Terror plot against Britain thwarted by drone strike
An al-Qaeda plot to attack Britain in a Mumbai-style attack has been thwarted by a drone strike in Pakistan.
British Muslims training with al-Qaeda were planning an armed rampage through London as part of a terrorist spectacular aimed at European capitals, sources told the Daily Telegraph.
It is thought that the group was in the final stages of its preparations for co-ordinated attacks, thought to be on the capital cities of Britain, France and Germany.
The plot was foiled after Western intelligence agencies, including MI6 and GCHQ, uncovered the plans by senior al-Qaeda operatives in the lawless tribal areas.
The CIA launched a series of attacks against militants in the area using unmanned Predator drones armed with Hellfire missiles.
A senior al-Qaeda commander from Egypt, was killed in North Waziristan, disrupting the planned attacks.
Britain has remained on a heightened state of alert since January and Jonathan Evans, the director general of MI5, warned two weeks ago “the fact that there are real plots uncovered on a fairly regular basis demonstrates that there is a persistent intent on the part of Al Qaida and its associates to attack the UK.”
British counter-terrorism officials have been warning about the threat of a Mumbai style attack on major cities for two years. An estimated 173 people died and 300 were injured in the terrorist attacks on the Indian city.
Janet Napolitano, the US Secretary for Homeland Security, warned last week that there was “increased activity by a more diverse set of groups and a more diverse set of threats” that was “directed at the West generally” and included the use of firearms.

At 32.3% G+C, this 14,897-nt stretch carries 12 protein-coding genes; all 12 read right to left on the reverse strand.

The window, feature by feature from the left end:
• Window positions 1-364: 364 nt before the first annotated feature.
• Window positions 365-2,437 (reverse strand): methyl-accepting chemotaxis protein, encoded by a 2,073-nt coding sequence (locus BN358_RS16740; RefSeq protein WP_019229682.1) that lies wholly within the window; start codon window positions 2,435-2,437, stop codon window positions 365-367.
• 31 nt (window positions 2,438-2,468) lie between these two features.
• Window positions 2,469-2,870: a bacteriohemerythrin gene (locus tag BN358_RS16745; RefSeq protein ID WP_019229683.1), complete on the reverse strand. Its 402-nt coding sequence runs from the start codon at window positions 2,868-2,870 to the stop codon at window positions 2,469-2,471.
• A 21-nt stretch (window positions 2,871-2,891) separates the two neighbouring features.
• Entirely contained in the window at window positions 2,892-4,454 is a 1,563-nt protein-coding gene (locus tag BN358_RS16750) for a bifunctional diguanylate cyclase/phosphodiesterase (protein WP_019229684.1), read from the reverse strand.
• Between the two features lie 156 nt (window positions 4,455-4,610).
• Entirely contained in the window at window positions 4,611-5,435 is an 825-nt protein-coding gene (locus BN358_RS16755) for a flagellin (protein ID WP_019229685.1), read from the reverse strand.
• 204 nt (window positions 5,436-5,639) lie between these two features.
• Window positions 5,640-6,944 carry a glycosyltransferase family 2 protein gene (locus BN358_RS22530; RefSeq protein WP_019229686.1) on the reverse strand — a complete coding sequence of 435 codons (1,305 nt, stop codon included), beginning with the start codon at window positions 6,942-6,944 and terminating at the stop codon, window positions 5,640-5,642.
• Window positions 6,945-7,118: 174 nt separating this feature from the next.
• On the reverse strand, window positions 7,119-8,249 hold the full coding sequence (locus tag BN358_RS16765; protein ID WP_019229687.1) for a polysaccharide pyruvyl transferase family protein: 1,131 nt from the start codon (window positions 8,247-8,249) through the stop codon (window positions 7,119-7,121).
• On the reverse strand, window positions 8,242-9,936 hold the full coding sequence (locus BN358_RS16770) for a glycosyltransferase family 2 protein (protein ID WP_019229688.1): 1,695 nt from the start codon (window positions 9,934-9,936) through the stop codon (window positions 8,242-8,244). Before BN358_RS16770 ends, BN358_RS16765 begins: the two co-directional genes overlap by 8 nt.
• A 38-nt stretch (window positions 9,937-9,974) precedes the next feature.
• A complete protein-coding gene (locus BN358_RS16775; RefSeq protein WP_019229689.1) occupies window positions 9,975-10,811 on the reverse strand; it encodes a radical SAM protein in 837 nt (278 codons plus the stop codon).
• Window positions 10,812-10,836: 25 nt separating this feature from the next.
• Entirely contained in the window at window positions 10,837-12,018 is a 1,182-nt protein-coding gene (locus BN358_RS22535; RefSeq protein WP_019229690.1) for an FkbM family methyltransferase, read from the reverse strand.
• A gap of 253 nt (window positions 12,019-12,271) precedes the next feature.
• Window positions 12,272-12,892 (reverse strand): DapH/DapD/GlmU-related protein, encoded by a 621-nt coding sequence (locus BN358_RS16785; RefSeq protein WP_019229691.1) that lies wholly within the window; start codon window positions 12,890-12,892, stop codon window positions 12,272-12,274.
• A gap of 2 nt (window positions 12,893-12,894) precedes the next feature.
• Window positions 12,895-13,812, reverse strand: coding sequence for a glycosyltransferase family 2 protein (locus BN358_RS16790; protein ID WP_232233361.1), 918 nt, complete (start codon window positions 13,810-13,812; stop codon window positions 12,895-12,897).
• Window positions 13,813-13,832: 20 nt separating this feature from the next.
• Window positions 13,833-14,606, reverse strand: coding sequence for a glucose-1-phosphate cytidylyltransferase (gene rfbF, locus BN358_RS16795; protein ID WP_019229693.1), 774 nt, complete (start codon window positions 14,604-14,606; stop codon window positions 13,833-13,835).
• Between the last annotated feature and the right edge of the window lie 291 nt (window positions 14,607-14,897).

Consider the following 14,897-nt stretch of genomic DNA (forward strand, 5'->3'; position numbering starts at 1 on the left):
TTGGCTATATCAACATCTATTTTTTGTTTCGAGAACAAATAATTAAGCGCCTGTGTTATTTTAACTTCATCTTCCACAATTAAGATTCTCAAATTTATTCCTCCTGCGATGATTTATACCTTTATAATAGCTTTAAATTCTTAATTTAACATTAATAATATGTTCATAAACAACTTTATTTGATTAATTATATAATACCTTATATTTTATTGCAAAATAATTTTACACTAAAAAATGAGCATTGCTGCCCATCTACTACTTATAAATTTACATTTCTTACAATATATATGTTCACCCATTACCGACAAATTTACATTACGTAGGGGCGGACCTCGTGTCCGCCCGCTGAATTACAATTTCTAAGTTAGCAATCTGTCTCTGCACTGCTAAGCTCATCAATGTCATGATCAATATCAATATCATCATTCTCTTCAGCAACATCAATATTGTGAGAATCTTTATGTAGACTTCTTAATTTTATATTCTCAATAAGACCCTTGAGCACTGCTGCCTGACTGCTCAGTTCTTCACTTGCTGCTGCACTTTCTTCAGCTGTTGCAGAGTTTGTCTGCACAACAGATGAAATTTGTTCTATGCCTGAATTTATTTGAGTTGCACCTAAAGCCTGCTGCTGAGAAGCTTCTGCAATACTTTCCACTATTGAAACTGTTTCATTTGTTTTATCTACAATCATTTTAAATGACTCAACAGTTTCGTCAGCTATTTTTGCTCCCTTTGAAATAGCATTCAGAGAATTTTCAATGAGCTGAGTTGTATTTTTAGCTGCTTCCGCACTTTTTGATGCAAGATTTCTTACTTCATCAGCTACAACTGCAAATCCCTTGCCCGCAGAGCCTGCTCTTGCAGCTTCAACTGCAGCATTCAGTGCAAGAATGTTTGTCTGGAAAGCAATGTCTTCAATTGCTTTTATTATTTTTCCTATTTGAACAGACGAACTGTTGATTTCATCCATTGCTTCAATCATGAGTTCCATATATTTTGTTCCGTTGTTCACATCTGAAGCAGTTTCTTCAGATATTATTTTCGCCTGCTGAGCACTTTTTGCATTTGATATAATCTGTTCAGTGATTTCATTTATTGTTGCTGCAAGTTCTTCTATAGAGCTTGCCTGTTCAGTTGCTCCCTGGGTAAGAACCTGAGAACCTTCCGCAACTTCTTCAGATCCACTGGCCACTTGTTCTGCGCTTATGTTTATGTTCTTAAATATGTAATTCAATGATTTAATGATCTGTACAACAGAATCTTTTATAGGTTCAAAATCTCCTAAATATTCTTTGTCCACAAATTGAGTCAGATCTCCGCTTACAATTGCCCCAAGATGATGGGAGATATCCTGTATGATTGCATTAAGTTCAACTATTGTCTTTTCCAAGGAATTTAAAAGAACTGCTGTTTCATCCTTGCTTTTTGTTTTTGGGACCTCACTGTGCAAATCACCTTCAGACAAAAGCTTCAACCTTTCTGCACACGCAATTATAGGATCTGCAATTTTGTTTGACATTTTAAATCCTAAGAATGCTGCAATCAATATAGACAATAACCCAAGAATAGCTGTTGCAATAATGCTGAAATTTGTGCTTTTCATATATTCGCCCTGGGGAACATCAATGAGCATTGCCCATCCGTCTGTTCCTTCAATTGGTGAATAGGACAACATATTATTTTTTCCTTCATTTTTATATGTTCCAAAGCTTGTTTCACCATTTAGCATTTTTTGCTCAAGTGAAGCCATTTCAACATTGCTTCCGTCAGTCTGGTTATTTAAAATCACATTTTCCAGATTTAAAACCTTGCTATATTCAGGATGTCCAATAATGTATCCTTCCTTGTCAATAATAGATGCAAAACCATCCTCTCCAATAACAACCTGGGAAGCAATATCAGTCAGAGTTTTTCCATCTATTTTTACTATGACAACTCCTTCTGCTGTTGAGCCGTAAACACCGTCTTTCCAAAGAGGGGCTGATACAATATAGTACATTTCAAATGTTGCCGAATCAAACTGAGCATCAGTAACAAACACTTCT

She is expected to discuss the latest threat with European counterparts at a UN aviation security meeting this week in Montreal.
In France, the Eiffel Tower was evacuated for the second time in a month on Tuesday following a bomb alert.
The French national police chief, Frederic Pechenard, warned last week that tip-offs from “friendly” intelligence services had put the country on high alert and there was “serious evidence coming from reliable intelligence sources telling us that there is a risk of a major attack.”
Mr Pechenard said he feared two scenarios – the attempted assassination of a public figure or an attempted strike on a crowded public area like a metro train or department store.
The US military detained a resident from Hamburg, Germany in Afghanistan in July who allegedly revealed details of planned attacks on targets in Germany and Europe and is said to have been a “major source” of information on future attacks.
The man, identified in Germany as “Ahmad S”, aged 36, was said to be a member of the Islamic Movement of Uzbekistan, which is closely associated with al-Qaeda.
Some of his group from Hamburg are known to have attended a terrorist training camp where they learned how to use firearms and explosives.
The US has fired at least 21 missiles so far this month in Pakistan’s Federally Administered Tribal Areas, the highest monthly total in the past six years.
On Saturday, Sheikh Fateh a senior al-Qaeda commander from Egypt, was killed in North Waziristan.
Fateh, also known as Abdul Razzaq, was said to have taken over operational command of al-Qaeda in Pakistan and Afghanistan.
He was reportedly killed in a Datsun pickup truck accompanied by three local people, two of whom were identified as Haji Niaz and Naimatullah.
Shortly after Saturday’s attack, Pakistani officials reported that four militants were killed in a strike on a vehicle in Datta Khel, a village area near the town of Miranshah, in North Waziristan but did not release their identities.
On Tuesday, another US drone killed four more militants, destroying a rebel compound in Zeba village close to the Afghan border in the district of South Waziristan, Pakistani intelligence officials said.